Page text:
Hanta, aka: Hantā; 3 Definition(s)
Hanta means something in Hinduism, Sanskrit, Marathi. If you want to know the exact meaning, history, etymology or English translation of this term then check out the descriptions on this page. Add your comment or reference to a book if you want to contribute to this summary article.
Hantā (हन्ता).—One of the 20 of Amitābha gaṇa.*
- * Vāyu-purāṇa 100. 16.
The Purana (पुराण, purāṇas) refers to Sanskrit literature preserving ancient India’s vast cultural history, including historical legends, religious ceremonies, various arts and sciences. The eighteen mahapuranas total over 400,000 shlokas (metrical couplets) and date to at least several centuries BCE.
Languages of India and abroad
hantā (हंता).—a S That strikes or hits. 2 That kills.Source: DDSA: The Molesworth Marathi and English Dictionary
Marathi is an Indo-European language having over 70 million native speakers people in (predominantly) Maharashtra India. Marathi, like many other Indo-Aryan languages, evolved from early forms of Prakrit, which itself is a subset of Sanskrit, one of the most ancient languages of the world.
Hanta (हन्त).—ind. A particle implying
1) Joy, surprise, flurry (oh !); हन्त भो लब्धं मया स्वास्थ्यम् (hanta bho labdhaṃ mayā svāsthyam) Ś.4; हन्त प्रवृत्तं संगीतकम् (hanta pravṛttaṃ saṃgītakam) M.1.
2) Compassion, pity; पुत्रक हन्त ते धानाकाः (putraka hanta te dhānākāḥ) G. M.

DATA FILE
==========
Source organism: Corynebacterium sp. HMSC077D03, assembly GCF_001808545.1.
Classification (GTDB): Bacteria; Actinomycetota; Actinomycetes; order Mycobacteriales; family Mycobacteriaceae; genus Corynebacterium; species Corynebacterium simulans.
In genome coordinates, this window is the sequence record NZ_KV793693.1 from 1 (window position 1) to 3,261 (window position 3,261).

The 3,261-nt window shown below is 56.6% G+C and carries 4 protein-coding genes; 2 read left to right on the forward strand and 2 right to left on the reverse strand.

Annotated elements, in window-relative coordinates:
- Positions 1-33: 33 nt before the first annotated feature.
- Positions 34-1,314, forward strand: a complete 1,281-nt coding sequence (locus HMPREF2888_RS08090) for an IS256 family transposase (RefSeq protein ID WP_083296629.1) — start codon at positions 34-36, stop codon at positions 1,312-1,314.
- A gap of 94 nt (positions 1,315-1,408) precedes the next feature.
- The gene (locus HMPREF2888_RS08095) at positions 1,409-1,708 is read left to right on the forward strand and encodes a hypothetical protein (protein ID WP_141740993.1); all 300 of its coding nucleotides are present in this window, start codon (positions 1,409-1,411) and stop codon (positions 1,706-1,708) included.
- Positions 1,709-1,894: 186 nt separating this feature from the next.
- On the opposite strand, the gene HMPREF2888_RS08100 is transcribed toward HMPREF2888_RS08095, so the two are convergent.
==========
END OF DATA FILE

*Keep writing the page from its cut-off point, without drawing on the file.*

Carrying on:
3) Grief (oh !, alas !); हन्त धिङ् मामधन्यम् (hanta dhiṅ māmadhanyam) U.1. 42;
-smarāmi hanta smarāmi U.1; काचमूल्येन विकीतो हन्त चिन्तामणिर्मया (kācamūlyena vikīto hanta cintāmaṇirmayā) Śānti.1.12; Me.16.
4) Good luck or benediction.
5) It is often used as an inceptive particle (expressive of an exhortation to do any thing, or asking attention); हन्तास्मिञ्जन्मनि भवान्न मां द्रष्टुमिहार्हति (hantāsmiñjanmani bhavānna māṃ draṣṭumihārhati) Bhāg. 1.6.22; Bṛ. Up.2.4.1; हन्त ते कथयिष्यामि (hanta te kathayiṣyāmi) Rām.Source: DDSA: The practical Sanskrit-English dictionary
Sanskrit, also spelled संस्कृतम् (saṃskṛtam), is an ancient language of India commonly seen as the grandmother of the Indo-European language family. Closely allied with Prakrit and Pali, Sanskrit is more exhaustive in both grammar and terms and has the most extensive collection of literature in the world, greatly surpassing its sister-languages Greek and Latin.
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Search found 18 books and stories containing Hanta or Hantā. You can also click to the full overview containing English textual excerpts. Below are direct links for the most relevant articles:
Brihad Bhagavatamrita (by Śrīla Sanātana Gosvāmī)
Verse 2.6.344 < [Chapter 6 - Abhīṣṭa-lābha: The Attainment of All Desires]
Verse 2.5.109 < [Chapter 5 - Prema: Love of God]
Verse 2.4.114 < [Chapter 4 - Vaikuṇṭha: The Spiritual Kingdom]
The Brihadaranyaka Upanishad (by Swāmī Mādhavānanda)
Section VIII - Meditation on the Vedas as a Cow < [Chapter V]
Section V - Yajnavalkya and Maitreyi (II) < [Chapter IV]
Section IV - Yajnavalkya and Maitreyi (I) < [Chapter II]
Sri Bhakti-rasamrta-sindhu (by Śrīla Rūpa Gosvāmī)
Verse 3.2.100 < [Part 2 - Affection and Service (dāsya-rasa)]
Verse 2.5.70 < [Part 5 - Permanent Ecstatic Mood (sthāyī-bhāva)]
Verse 2.4.229 < [Part 4 - Transient Ecstatic Disturbances (vyābhicāri-bhāva)]
Verse 1.2.19 < [Adyaya I, Valli II - The pursuit of Knowledge and Yoga]
Verse 2.2.6 < [Adyaya II, Valli II - The soul after death]
Pāraskara-gṛhya-sūtra (by Pāraskara)
The Markandeya Purana (by Frederick Eden Pargiter)